Brain cell damage similar to that seen in Alzheimer's disease and other disorders results when a gene that controls the sleep-wake cycle and other bodily rhythms is disabled, according to new research.
A new discovery, by Scientists at Washington University School of Medicine in St. Louis and the University of Pennsylvaniam may help explain the surprisingly strong connections between sleep problems and neurodegenerative conditions such as Alzheimer's disease.
The researchers found evidence that disabling a circadian clock gene that controls the daily rhythms of many bodily processes blocks a part of the brain's housekeeping cycle that neutralizes dangerous chemicals known as free radicals.
"Normally in the hours leading up to midday, the brain increases its production of certain antioxidant enzymes, which help clean up free radicals. When clock genes are disabled, though, this surge no longer occurs, and the free radicals may linger in the brain and cause more damage," first author Erik Musiek, assistant professor of neurology at the School of Medicine, said,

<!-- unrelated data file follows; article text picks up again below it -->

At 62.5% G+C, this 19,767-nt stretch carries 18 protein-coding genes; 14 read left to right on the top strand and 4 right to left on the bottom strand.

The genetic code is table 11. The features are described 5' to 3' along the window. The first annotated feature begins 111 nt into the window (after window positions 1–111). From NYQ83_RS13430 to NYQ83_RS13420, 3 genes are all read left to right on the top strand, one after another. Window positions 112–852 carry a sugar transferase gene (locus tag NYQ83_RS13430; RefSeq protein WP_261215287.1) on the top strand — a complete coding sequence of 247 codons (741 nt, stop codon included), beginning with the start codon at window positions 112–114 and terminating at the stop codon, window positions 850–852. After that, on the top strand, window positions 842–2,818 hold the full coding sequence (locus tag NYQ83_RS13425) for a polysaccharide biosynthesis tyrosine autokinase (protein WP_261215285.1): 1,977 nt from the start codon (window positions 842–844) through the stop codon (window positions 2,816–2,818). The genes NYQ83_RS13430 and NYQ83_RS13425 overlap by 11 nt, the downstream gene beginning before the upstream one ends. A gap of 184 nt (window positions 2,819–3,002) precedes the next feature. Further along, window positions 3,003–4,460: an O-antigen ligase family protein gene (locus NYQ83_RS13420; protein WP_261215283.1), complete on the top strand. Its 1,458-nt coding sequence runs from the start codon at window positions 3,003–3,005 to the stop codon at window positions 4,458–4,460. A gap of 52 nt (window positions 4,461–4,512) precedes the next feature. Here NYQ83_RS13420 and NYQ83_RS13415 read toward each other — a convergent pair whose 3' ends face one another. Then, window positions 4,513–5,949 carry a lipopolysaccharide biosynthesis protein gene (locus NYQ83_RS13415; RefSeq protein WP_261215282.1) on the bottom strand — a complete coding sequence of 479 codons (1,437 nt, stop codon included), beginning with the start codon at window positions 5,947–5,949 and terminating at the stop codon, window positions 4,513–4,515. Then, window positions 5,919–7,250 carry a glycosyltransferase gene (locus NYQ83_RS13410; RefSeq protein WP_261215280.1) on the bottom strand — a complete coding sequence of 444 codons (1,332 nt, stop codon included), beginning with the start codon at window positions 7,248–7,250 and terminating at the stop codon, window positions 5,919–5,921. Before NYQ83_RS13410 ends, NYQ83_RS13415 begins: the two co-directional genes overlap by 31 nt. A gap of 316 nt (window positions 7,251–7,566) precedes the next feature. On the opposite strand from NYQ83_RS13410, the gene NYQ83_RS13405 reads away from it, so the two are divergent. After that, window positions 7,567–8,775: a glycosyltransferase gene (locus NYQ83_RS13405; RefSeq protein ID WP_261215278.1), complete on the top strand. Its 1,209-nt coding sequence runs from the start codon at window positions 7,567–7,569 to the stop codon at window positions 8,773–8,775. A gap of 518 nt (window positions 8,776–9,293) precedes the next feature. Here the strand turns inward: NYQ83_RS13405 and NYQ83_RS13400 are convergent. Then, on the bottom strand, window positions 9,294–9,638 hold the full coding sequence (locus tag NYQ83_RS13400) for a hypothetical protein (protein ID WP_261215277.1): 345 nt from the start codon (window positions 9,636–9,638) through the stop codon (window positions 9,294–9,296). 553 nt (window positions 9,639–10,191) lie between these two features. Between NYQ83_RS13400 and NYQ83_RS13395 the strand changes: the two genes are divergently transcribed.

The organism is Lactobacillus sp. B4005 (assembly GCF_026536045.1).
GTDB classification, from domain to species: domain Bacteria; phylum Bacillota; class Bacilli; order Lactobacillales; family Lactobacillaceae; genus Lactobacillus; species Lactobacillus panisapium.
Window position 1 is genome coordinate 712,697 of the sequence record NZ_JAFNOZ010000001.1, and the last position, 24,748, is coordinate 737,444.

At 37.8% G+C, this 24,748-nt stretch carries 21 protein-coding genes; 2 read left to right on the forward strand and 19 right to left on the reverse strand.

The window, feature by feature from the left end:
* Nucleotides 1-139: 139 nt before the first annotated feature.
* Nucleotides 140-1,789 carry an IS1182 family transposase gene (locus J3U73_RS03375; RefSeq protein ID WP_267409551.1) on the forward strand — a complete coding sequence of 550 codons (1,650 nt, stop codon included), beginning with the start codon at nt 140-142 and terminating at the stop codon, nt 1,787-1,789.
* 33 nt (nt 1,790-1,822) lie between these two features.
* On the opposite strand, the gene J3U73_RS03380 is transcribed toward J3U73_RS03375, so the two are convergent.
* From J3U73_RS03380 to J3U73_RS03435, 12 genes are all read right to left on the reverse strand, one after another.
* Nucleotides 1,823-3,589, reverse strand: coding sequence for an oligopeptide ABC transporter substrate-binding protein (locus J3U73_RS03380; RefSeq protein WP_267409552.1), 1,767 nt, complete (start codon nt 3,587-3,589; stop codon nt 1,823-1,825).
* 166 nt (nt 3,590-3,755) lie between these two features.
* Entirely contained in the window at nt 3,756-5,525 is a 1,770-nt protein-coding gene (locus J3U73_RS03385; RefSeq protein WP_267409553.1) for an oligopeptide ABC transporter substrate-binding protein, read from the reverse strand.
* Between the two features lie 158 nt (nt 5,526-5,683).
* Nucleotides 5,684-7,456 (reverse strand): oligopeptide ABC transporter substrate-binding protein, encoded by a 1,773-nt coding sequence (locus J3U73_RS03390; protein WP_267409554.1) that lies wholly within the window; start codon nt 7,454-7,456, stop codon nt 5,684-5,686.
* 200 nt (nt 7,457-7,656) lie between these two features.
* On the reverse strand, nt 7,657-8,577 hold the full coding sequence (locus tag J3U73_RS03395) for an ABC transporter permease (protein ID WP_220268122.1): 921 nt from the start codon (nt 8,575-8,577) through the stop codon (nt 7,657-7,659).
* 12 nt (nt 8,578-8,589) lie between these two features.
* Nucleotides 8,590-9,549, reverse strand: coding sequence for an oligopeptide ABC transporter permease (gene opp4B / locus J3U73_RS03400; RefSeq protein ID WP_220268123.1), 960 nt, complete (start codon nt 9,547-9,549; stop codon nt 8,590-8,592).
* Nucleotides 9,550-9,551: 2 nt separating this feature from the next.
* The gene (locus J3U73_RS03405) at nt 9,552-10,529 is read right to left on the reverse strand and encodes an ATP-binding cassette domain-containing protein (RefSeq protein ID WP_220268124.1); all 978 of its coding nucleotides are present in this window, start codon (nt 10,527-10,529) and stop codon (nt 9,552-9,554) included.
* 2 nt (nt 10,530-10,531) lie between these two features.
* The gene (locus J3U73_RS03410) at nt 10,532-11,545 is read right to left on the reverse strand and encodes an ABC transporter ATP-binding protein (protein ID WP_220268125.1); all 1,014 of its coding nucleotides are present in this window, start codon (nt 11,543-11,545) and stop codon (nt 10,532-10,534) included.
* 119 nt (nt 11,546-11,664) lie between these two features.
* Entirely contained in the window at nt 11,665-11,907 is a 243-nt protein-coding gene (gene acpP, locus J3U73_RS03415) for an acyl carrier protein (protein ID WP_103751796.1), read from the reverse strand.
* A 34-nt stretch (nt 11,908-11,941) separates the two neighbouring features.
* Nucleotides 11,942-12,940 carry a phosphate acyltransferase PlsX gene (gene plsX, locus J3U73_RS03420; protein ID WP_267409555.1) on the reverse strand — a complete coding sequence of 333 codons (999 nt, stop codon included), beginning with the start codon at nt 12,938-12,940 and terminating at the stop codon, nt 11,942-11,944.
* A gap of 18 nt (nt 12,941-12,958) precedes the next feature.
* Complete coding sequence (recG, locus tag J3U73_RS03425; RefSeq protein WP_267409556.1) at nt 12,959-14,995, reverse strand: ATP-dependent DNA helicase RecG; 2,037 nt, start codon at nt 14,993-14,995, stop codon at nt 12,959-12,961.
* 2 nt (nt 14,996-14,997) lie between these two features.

Musiek studied mice lacking a master clock gene called Bmal1. Without this gene, activities that normally occur at particular times of day are disrupted.
In the new study, Musiek found that as the mice aged, many of their brain cells became damaged and did not function normally. The patterns of damage were similar to those seen in Alzheimer's disease and other neurodegenerative disorders.
This led Musiek to examine the production of key antioxidant enzymes, which usually neutralize and help clear free radicals from the brain, thereby limiting damage. He found levels of several antioxidant proteins peak in the middle of the day in healthy mice. However, this surge is absent in mice lacking Bmal1. Without the surge, free radicals may remain in the brain longer, contributing to the damage Musiek observed.
The study was published in the journal of Clinical Investigation.